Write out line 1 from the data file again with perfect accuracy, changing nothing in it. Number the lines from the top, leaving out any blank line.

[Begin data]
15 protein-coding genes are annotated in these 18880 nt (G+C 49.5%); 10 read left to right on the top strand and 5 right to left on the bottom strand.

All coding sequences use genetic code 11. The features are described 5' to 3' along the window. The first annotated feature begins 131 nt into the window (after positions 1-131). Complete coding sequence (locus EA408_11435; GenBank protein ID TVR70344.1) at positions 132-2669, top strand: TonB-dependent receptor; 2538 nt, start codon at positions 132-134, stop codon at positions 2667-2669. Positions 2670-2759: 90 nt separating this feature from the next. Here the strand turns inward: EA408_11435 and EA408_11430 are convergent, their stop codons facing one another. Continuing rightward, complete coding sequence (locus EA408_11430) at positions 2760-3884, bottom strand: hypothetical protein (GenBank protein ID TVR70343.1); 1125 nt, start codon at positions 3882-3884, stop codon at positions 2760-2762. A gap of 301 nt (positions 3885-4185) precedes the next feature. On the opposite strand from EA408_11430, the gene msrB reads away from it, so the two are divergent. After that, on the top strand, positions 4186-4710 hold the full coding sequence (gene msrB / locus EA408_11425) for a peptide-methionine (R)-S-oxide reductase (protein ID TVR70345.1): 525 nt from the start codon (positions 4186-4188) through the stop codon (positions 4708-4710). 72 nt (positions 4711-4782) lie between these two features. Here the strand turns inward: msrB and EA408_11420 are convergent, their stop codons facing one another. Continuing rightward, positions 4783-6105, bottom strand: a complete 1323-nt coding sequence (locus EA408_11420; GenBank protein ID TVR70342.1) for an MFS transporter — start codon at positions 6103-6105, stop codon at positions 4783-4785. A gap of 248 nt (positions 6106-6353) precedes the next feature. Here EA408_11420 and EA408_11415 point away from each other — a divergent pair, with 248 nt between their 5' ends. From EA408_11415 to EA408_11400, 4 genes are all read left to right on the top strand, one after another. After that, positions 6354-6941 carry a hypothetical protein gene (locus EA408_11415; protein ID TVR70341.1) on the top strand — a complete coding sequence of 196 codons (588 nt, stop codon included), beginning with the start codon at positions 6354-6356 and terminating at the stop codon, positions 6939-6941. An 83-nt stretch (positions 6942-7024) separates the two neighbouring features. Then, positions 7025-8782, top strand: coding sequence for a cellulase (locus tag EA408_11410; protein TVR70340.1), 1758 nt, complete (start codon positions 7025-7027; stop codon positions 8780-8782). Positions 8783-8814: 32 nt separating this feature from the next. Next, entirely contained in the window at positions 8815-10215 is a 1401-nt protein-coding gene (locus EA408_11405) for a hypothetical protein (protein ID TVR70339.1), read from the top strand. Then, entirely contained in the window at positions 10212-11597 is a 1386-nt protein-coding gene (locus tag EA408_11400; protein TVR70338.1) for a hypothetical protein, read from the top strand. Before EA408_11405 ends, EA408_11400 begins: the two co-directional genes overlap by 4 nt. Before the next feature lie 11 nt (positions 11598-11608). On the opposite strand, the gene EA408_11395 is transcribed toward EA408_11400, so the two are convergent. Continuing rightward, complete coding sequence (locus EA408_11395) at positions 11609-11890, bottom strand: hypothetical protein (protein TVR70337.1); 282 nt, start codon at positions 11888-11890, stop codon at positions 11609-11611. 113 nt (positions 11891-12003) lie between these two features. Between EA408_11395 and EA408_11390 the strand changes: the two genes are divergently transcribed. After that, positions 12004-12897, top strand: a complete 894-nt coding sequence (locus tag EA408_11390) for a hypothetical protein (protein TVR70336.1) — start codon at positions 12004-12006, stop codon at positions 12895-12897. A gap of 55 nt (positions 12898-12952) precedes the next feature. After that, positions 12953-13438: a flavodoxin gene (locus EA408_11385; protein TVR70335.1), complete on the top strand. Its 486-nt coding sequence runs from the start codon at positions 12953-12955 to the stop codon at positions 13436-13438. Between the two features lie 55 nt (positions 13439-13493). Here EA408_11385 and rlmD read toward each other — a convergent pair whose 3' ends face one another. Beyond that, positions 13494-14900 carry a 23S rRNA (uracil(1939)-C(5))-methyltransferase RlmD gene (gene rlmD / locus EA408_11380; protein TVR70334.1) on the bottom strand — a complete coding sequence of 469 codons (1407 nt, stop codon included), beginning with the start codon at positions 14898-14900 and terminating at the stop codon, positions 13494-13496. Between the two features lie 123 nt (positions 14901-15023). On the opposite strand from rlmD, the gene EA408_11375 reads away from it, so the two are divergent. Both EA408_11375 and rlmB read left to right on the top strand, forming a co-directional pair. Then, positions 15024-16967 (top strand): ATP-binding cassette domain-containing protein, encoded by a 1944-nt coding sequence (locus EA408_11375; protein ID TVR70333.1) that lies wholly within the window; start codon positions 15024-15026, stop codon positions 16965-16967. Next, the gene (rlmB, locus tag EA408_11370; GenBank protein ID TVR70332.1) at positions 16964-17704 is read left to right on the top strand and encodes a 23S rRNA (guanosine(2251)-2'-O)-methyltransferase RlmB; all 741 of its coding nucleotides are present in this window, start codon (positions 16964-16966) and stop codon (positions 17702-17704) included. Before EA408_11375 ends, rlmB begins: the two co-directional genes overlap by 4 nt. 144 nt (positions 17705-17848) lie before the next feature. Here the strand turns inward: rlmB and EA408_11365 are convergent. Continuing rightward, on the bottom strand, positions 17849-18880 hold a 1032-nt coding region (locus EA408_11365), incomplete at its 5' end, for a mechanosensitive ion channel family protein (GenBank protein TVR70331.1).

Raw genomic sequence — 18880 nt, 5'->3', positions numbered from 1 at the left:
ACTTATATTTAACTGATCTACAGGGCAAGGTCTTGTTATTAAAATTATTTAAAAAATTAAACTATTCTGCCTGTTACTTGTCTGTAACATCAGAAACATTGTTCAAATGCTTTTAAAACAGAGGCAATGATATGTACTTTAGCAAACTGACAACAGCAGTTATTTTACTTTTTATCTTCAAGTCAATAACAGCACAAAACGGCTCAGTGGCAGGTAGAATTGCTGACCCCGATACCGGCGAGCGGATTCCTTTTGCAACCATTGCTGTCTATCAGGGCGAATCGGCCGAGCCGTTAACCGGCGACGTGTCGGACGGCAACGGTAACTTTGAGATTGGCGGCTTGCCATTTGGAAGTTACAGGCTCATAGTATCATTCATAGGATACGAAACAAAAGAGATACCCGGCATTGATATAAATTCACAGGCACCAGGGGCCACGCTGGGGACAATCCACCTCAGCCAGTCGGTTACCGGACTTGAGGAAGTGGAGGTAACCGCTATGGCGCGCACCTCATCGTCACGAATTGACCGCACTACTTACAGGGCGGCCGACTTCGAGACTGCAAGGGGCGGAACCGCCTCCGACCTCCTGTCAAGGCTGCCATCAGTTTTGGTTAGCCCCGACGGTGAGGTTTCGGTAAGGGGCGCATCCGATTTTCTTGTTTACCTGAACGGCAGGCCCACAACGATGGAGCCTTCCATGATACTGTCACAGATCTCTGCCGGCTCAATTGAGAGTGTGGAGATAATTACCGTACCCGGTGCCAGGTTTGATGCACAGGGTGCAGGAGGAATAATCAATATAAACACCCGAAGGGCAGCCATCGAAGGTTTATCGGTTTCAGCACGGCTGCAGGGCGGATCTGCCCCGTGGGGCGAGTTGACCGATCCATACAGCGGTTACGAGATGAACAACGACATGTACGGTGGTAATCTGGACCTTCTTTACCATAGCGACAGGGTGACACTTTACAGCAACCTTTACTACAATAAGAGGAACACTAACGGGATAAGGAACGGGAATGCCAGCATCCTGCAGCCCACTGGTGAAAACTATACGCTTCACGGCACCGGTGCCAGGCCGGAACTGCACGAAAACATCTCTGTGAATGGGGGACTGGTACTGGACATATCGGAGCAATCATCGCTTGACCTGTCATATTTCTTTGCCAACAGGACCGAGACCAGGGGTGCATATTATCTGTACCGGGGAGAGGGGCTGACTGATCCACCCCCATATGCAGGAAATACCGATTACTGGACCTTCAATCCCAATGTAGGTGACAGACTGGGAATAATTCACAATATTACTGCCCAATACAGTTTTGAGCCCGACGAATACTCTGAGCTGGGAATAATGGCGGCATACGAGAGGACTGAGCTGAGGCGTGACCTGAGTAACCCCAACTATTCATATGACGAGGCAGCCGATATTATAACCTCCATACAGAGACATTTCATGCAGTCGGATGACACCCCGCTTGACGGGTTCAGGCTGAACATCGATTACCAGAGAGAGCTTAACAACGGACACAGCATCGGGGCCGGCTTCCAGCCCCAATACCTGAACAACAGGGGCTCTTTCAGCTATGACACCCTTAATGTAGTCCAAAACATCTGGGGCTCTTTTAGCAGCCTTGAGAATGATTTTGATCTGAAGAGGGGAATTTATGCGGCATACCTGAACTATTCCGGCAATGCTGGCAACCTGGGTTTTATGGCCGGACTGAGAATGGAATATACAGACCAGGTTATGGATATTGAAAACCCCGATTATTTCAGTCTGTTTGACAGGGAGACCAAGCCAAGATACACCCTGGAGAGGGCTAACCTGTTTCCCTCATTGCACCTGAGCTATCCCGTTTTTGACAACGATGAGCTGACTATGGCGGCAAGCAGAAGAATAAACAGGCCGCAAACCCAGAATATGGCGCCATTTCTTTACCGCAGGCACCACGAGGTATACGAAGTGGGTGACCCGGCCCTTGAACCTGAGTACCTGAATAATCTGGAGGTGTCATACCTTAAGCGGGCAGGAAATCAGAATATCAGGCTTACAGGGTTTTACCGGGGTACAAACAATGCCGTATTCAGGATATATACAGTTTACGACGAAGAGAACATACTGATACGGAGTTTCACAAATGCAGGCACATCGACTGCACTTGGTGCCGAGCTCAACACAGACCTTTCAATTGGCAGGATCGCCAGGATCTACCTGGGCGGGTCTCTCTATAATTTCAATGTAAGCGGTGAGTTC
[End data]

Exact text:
15 protein-coding genes are annotated in these 18880 nt (G+C 49.5%); 10 read left to right on the top strand and 5 right to left on the bottom strand.